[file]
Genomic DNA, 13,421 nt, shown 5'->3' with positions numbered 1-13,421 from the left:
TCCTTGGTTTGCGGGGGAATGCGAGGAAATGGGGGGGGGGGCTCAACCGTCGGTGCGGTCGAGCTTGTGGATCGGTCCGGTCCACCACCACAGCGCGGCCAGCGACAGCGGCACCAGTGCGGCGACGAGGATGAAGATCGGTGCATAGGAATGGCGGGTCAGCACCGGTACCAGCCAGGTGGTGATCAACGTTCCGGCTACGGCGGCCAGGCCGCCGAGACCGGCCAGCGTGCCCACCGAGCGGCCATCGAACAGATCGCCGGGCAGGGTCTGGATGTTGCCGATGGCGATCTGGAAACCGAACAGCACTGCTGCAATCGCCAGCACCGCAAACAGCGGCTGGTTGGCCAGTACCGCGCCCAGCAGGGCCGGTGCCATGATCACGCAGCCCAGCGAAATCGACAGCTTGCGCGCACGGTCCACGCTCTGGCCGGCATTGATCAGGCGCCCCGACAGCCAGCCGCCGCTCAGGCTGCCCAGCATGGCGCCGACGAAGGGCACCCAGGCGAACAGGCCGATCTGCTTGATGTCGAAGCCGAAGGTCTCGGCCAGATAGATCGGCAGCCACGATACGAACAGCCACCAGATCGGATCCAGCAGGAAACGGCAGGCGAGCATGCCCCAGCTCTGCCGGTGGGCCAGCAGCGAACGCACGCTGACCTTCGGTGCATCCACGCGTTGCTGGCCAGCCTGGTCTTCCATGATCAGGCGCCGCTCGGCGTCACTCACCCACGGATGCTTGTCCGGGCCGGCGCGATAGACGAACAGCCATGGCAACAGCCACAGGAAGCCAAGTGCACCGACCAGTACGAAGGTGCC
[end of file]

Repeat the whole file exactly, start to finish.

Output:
Genomic DNA, 13,421 nt, shown 5'->3' with positions numbered 1-13,421 from the left:
TCCTTGGTTTGCGGGGGAATGCGAGGAAATGGGGGGGGGGGCTCAACCGTCGGTGCGGTCGAGCTTGTGGATCGGTCCGGTCCACCACCACAGCGCGGCCAGCGACAGCGGCACCAGTGCGGCGACGAGGATGAAGATCGGTGCATAGGAATGGCGGGTCAGCACCGGTACCAGCCAGGTGGTGATCAACGTTCCGGCTACGGCGGCCAGGCCGCCGAGACCGGCCAGCGTGCCCACCGAGCGGCCATCGAACAGATCGCCGGGCAGGGTCTGGATGTTGCCGATGGCGATCTGGAAACCGAACAGCACTGCTGCAATCGCCAGCACCGCAAACAGCGGCTGGTTGGCCAGTACCGCGCCCAGCAGGGCCGGTGCCATGATCACGCAGCCCAGCGAAATCGACAGCTTGCGCGCACGGTCCACGCTCTGGCCGGCATTGATCAGGCGCCCCGACAGCCAGCCGCCGCTCAGGCTGCCCAGCATGGCGCCGACGAAGGGCACCCAGGCGAACAGGCCGATCTGCTTGATGTCGAAGCCGAAGGTCTCGGCCAGATAGATCGGCAGCCACGATACGAACAGCCACCAGATCGGATCCAGCAGGAAACGGCAGGCGAGCATGCCCCAGCTCTGCCGGTGGGCCAGCAGCGAACGCACGCTGACCTTCGGTGCATCCACGCGTTGCTGGCCAGCCTGGTCTTCCATGATCAGGCGCCGCTCGGCGTCACTCACCCACGGATGCTTGTCCGGGCCGGCGCGATAGACGAACAGCCATGGCAACAGCCACAGGAAGCCAAGTGCACCGACCAGTACGAAGGTGCC